The frontlines of the gay liberation movement the 1970s is not the most likely place to find a young girl. Yet bohemian San Francisco is the unusual setting for Alysia Abbott’s memoir of her childhood. Her parents met and fell in love at SDS meetings. Though outwardly conventional, Barbara Bircher and Steve Abbott maintained an open relationship, and Steve had affairs with men and women even after they married in 1969. Alysia was born shortly after, and all was well until 1973 when her mother died in a car accident. In his grief, Steve moves them to California to begin a new life. He finds himself politically and romantically involved with the gay men who’ve settled into the Haight and ekes out an impoverished existence for him and his daughter with odd jobs and the occasional writing gig. She constructs this memoir with ample help from her father’s papers, and the book benefits from both voices. She is fair about the many ways they fail each other, but more often, this is a story of a family making it work in difficult circumstances. It’s hard to imagine that many of the gay men living in San Francisco during the AIDS crisis were raising children, which adds a unique voice to this well chronicled era. —Patrick Rayner, Acquisitions Assistant / Circulation Assistant
James McBride | The Color of Water: A Black Man’s Tribute to His White Mother
Tracy K. Smith | Ordinary Light: A Memoir
The first time I read The Color of Water was at a time I needed it most. I connected with McBride, who struggled with his own yet familiar desire to know who he was: “Is he… / Am I Black?” “Is he… / Am I White?” I understood the turmoil of being "not enough," or the feeling I had to choose. The book made me realize I wasn’t the only one who felt this terrible loneliness, and brought me a sense of connection I longed for. McBride alternates between descriptions of his early life and first-person accounts of his mother Ruth's life. I admired Ruth (aka Ma or Mommy) who narrates the story of her hardships with fierceness and a sense of humor—from her abusive father to choosing to marrying a Black man in 1942 and raising her children, sometimes on her own. The Color of Water has not only taught me to embrace my cultural/racial identity, but also to have a strong sense of (my individual) self and the world.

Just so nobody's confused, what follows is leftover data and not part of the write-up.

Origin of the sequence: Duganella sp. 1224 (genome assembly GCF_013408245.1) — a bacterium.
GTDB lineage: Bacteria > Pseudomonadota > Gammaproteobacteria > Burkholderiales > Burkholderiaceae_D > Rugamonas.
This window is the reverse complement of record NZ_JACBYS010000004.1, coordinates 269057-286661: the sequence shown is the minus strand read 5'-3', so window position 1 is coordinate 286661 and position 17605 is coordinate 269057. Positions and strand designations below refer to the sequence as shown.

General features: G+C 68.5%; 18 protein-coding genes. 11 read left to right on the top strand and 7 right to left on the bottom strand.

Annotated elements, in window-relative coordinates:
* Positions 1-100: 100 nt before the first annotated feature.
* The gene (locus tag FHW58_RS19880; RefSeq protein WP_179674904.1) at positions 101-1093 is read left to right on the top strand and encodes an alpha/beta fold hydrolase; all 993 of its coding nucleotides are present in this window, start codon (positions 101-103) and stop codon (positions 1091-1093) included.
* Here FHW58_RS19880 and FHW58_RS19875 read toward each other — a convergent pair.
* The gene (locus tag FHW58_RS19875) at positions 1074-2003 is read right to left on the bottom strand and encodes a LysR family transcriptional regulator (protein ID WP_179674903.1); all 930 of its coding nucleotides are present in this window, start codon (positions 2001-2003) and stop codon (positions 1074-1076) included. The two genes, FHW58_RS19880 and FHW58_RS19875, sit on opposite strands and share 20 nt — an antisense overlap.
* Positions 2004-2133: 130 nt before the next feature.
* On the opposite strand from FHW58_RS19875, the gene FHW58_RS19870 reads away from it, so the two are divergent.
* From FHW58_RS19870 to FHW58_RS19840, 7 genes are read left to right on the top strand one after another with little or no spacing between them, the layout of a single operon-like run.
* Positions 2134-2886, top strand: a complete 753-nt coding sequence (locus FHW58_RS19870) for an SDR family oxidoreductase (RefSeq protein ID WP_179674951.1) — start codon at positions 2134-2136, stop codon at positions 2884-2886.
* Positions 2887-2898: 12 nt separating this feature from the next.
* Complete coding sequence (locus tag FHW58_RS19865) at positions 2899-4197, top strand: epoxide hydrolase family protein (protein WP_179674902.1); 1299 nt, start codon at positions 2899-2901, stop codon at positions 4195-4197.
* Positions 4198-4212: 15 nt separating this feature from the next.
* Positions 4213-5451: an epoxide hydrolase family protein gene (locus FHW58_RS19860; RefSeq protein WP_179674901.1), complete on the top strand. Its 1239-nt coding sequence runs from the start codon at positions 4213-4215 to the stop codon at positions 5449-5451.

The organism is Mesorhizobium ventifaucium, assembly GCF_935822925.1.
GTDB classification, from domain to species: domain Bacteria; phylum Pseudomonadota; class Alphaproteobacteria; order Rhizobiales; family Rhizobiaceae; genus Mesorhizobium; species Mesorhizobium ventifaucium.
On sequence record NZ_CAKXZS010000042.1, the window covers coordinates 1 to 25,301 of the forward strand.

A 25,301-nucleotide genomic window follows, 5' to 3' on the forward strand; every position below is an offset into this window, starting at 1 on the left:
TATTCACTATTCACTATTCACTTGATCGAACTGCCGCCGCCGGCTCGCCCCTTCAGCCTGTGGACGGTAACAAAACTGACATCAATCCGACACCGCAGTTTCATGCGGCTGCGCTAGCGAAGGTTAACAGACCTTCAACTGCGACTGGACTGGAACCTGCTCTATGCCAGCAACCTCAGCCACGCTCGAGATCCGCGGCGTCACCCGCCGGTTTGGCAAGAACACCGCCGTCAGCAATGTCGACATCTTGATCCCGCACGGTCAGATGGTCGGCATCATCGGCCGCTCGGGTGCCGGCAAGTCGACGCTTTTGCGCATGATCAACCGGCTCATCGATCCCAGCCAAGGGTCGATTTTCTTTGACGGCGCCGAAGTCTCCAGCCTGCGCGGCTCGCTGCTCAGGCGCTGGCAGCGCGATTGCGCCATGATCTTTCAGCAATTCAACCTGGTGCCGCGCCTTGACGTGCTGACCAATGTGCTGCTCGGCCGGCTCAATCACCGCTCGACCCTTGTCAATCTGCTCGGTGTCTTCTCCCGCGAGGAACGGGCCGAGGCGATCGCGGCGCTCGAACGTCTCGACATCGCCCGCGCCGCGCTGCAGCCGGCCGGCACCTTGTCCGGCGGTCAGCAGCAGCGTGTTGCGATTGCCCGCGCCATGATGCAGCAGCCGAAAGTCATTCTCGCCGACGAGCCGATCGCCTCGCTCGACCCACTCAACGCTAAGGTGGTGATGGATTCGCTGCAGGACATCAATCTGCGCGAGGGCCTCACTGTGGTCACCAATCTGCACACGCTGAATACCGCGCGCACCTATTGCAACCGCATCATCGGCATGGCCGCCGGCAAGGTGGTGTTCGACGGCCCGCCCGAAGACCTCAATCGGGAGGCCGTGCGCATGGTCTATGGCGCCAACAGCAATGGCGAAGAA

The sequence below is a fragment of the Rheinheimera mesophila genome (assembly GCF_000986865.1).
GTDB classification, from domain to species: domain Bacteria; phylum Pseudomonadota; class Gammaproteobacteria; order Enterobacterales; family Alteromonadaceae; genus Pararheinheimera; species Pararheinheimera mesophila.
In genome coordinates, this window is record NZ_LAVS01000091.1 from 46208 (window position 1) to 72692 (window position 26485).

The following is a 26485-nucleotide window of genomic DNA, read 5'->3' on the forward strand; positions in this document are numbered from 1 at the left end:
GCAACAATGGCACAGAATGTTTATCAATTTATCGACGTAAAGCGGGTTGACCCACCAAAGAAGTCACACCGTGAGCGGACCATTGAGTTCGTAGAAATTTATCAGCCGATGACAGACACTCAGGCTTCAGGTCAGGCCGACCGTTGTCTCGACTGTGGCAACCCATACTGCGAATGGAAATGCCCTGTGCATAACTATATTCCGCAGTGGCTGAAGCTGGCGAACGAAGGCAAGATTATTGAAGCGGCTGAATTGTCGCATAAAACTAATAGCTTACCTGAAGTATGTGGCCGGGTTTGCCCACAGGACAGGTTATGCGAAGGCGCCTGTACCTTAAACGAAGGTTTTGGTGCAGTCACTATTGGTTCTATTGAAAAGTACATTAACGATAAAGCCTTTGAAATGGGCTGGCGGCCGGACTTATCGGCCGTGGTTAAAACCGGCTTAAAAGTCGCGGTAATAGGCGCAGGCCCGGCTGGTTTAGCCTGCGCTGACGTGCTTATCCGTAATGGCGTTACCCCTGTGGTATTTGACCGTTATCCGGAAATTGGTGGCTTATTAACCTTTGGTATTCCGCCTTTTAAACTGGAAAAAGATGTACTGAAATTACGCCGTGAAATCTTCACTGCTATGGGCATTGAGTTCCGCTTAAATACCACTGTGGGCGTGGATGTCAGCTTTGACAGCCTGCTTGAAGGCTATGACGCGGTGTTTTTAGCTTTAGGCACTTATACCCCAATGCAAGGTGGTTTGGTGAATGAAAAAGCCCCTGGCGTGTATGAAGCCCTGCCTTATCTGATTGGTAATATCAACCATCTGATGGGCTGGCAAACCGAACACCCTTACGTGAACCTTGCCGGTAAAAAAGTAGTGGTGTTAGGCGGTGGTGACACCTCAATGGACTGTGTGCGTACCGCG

Ordinary Light, by Tracy K. Smith (22nd Poet Laureate of the United States), is a coming-of-age story that explores her life, especially the bond between the author and her mother. The most compelling part of the book focuses on her mother’s illness and the slow-dawning awareness that death is inevitable. —Marialuisa Monda, Events Assistant
Maya Angelou | Mom & Me & Mom
In Mom & Me & Mom, Ms. Angelou tells the story of her relationship with her mother with much love. It is especially amazing considering the numerous conflicts and heavy moments that transpired during much of their time together. Somehow, their focus (particularly Maya’s, I would argue) keeps returning to a positive kindness, and the peace that Ms. Angelou resonates also brings comfort to the reader throughout the book. Angelou strives to see the potential beauty in all her encounters with her mom – from separation, to uncomfortable reunion, to reconciliation. What becomes increasingly clear throughout this honest chronicle is the unconditional love shared by mother and daughter. —Joe Russo, Systems Assistant